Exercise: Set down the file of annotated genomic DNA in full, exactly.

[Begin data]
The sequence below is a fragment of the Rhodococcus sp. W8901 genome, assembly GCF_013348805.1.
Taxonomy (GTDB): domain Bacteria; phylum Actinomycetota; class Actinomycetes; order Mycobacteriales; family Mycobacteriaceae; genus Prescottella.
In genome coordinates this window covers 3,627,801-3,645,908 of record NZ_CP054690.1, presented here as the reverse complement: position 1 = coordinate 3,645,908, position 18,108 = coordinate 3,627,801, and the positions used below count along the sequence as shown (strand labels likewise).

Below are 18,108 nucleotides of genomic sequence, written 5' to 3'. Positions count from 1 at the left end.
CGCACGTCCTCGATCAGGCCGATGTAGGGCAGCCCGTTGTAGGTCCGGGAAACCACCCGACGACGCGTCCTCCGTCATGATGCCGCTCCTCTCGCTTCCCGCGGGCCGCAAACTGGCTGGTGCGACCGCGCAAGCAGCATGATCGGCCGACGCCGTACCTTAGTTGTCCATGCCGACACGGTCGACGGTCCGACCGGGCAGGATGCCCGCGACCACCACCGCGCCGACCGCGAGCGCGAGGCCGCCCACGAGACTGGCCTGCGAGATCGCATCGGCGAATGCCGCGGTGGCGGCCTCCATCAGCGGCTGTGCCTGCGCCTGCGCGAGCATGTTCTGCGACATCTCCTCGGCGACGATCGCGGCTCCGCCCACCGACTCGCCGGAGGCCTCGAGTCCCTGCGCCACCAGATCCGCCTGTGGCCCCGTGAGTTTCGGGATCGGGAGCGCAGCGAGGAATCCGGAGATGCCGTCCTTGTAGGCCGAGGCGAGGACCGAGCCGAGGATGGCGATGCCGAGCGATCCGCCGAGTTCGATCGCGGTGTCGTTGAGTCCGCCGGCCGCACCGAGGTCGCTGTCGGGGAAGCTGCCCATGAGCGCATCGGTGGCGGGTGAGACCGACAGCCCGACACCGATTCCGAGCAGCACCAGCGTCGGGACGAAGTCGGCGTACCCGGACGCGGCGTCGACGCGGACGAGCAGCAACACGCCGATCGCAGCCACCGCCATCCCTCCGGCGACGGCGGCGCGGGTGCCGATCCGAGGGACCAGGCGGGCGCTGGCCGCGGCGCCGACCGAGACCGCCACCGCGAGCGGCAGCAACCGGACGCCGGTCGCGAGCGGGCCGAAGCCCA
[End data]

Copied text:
The sequence below is a fragment of the Rhodococcus sp. W8901 genome, assembly GCF_013348805.1.
Taxonomy (GTDB): domain Bacteria; phylum Actinomycetota; class Actinomycetes; order Mycobacteriales; family Mycobacteriaceae; genus Prescottella.
In genome coordinates this window covers 3,627,801-3,645,908 of record NZ_CP054690.1, presented here as the reverse complement: position 1 = coordinate 3,645,908, position 18,108 = coordinate 3,627,801, and the positions used below count along the sequence as shown (strand labels likewise).

Below are 18,108 nucleotides of genomic sequence, written 5' to 3'. Positions count from 1 at the left end.
CGCACGTCCTCGATCAGGCCGATGTAGGGCAGCCCGTTGTAGGTCCGGGAAACCACCCGACGACGCGTCCTCCGTCATGATGCCGCTCCTCTCGCTTCCCGCGGGCCGCAAACTGGCTGGTGCGACCGCGCAAGCAGCATGATCGGCCGACGCCGTACCTTAGTTGTCCATGCCGACACGGTCGACGGTCCGACCGGGCAGGATGCCCGCGACCACCACCGCGCCGACCGCGAGCGCGAGGCCGCCCACGAGACTGGCCTGCGAGATCGCATCGGCGAATGCCGCGGTGGCGGCCTCCATCAGCGGCTGTGCCTGCGCCTGCGCGAGCATGTTCTGCGACATCTCCTCGGCGACGATCGCGGCTCCGCCCACCGACTCGCCGGAGGCCTCGAGTCCCTGCGCCACCAGATCCGCCTGTGGCCCCGTGAGTTTCGGGATCGGGAGCGCAGCGAGGAATCCGGAGATGCCGTCCTTGTAGGCCGAGGCGAGGACCGAGCCGAGGATGGCGATGCCGAGCGATCCGCCGAGTTCGATCGCGGTGTCGTTGAGTCCGCCGGCCGCACCGAGGTCGCTGTCGGGGAAGCTGCCCATGAGCGCATCGGTGGCGGGTGAGACCGACAGCCCGACACCGATTCCGAGCAGCACCAGCGTCGGGACGAAGTCGGCGTACCCGGACGCGGCGTCGACGCGGACGAGCAGCAACACGCCGATCGCAGCCACCGCCATCCCTCCGGCGACGGCGGCGCGGGTGCCGATCCGAGGGACCAGGCGGGCGCTGGCCGCGGCGCCGACCGAGACCGCCACCGCGAGCGGCAGCAACCGGACGCCGGTCGCGAGCGGGCCGAAGCCCA